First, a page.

Natalie Brown: Here’s an easy, cheap, meaningful way for LDS adults to gather simply as friends

Yes, we’re brothers and sisters, but we yearn to be friends, too.

(The Church of Jesus Christ of Latter-day Saints) South Korean Latter-day Saints greet then-Relief Society President Linda K. Burton in 2014.

I was unsurprised when I heard that many Latter-day Saint young people in my area wanted more, rather than fewer, opportunities to gather.

The story we usually tell is that we are already overscheduled and overextended. The transactional social relationships such schedules bring, however, often come at the cost of deeper, more intimate friendships.

For many of us, our scant extra time and resources go toward our immediate and extended families. We are missing space in which to enjoy, chat with, and nurture our neighbors and ward members. The shift to the two-hour Sunday block has further eroded many of the informal opportunities we had to simply connect with our friends (often in the hallways).

(The Church of Jesus Christ of Latter-day Saints) Members chat in a foyer at church.

The Church of Jesus Christ of Latter-day Saints does an exemplary job of supplying opportunities for teenagers and young adults to fellowship with one another. I have been struck in my years as a mother, however, by how few opportunities older adults (parents in particular) have to find friendship at church. Formal women’s Relief Society activities are rare; activities for men nearly nonexistent. And, frankly, many lack the time, energy and money to prepare an elaborate event, stage a roadshow, or find child care so that they can attend.

Youth nights can be adult nights, too

Still, there is much at stake in fellowshipping and nurturing adult members, especially parents of young kids. Early parenting years can be isolating, expensive and exhausting, and yet we offer little support to these grown-ups. Moreover, parents are the ones who usually decide whether to bring their children to church. When a mother who feels unsupported and lonely leaves the faith, her children likely follow. The easiest way to grow the church is to retain the members we already have.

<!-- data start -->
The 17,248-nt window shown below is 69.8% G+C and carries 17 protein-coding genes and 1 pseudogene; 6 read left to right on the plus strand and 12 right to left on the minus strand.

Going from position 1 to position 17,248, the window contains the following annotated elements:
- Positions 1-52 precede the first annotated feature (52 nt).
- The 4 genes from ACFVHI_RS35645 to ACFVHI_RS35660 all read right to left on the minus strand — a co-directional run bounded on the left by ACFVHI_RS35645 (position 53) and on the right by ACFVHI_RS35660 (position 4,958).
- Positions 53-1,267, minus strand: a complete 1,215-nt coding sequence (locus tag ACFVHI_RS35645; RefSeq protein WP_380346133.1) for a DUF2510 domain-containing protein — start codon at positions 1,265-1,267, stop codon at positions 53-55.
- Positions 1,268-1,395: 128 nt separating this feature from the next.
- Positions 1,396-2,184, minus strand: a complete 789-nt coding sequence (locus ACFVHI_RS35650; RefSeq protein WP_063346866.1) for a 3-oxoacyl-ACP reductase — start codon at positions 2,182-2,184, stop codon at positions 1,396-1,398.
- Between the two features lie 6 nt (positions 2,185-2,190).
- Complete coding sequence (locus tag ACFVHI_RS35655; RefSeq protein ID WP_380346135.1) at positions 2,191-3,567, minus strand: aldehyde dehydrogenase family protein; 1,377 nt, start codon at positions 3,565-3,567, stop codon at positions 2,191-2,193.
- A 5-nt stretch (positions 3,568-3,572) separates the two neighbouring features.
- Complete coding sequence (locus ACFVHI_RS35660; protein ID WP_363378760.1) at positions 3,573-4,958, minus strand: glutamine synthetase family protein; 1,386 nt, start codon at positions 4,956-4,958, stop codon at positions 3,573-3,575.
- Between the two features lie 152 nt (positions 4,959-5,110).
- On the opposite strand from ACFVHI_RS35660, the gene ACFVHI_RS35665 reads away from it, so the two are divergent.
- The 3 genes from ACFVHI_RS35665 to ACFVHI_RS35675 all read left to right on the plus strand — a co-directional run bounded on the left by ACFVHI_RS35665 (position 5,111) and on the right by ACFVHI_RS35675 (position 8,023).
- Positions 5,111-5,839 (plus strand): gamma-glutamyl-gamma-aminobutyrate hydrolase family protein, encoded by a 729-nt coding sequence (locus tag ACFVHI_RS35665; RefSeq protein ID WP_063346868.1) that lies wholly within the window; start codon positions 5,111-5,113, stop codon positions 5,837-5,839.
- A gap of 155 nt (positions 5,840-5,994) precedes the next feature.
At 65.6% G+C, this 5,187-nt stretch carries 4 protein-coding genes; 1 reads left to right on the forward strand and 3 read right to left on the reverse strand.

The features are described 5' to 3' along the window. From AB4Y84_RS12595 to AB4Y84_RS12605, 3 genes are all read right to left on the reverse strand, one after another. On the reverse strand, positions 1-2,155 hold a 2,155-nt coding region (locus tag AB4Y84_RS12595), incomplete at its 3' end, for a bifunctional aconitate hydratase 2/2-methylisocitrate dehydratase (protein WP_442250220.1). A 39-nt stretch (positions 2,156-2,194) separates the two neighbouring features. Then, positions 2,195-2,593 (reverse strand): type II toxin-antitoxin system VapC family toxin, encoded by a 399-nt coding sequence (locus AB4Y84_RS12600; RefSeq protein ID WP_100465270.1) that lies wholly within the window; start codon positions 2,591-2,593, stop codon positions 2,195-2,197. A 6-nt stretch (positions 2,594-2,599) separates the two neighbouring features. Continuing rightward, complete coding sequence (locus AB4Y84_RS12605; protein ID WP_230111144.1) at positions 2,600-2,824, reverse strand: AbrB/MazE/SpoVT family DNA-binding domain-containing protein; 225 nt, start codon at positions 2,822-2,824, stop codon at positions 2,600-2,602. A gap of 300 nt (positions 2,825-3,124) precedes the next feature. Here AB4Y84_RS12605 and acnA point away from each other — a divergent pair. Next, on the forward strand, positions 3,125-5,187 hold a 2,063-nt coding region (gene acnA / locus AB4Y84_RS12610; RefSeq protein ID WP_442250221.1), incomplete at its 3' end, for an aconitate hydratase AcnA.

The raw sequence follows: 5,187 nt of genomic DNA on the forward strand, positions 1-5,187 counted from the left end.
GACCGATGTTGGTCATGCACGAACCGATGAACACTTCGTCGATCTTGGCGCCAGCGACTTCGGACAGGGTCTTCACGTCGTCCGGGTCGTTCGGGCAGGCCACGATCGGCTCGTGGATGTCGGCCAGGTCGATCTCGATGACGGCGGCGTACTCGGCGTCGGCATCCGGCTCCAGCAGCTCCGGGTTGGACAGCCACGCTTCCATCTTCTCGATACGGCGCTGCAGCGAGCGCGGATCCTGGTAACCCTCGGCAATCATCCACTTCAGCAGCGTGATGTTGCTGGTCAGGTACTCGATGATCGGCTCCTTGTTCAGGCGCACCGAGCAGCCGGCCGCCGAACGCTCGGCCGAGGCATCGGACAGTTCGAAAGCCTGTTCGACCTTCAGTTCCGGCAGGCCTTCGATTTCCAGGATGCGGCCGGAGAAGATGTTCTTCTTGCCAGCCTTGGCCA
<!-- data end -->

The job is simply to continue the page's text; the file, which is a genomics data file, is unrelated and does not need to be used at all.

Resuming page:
As I recently sat in the car waiting to pick up my child from a church activity, it struck me that there is an obvious way to create informal opportunities for adults to socialize: Provide them with a comfortable space to hang out at the same time as weekly youth activities.

Many adults already go to church on youth activity nights. I usually nod to other parents as we wait in our cars or in the cold foyer, all of us pining for something more. It is a simple next step to provide a lounge with couches, free food, board games, and a space for younger kids to play while adults visit. Weekly youth nights could become ward nights that draw all members.

Food for thought ... and for adults

My list of potential church changes usually includes more challenging ideas such as providing free preschools. This one, though, would be easy. Set up one night a week so that members can meet up informally. Ideally, it would entail only repurposing some space in meetinghouses and boosting the budget to pay for snacks.

As every college student knows, free food is essential. Potlucks might be a Latter-day Saint tradition, but they are also barriers to participation. Exhausted adults do not have time for extra cooking. Sometimes, the service and frugality that characterize our worship are virtues. Other times, though, we need to recognize that members are tired. So, let’s serve up Costco cake and pizza once a week rather than ask people to cook.

Who, you might ask, will clean these buildings if we put them to more use? Well, as I noted, adults are exhausted. Many families need extra income. Let’s bring back the paid janitors while we’re at it.

(Courtesy) Natalie Brown, Salt Lake Tribune guest columnist.

Natalie Brown is a writer, scholar, lawyer, mother and Latter-day Saint based in Boulder, Colo. She is writing in her personal capacity. Her views do not necessarily reflect those of the church or her employer.

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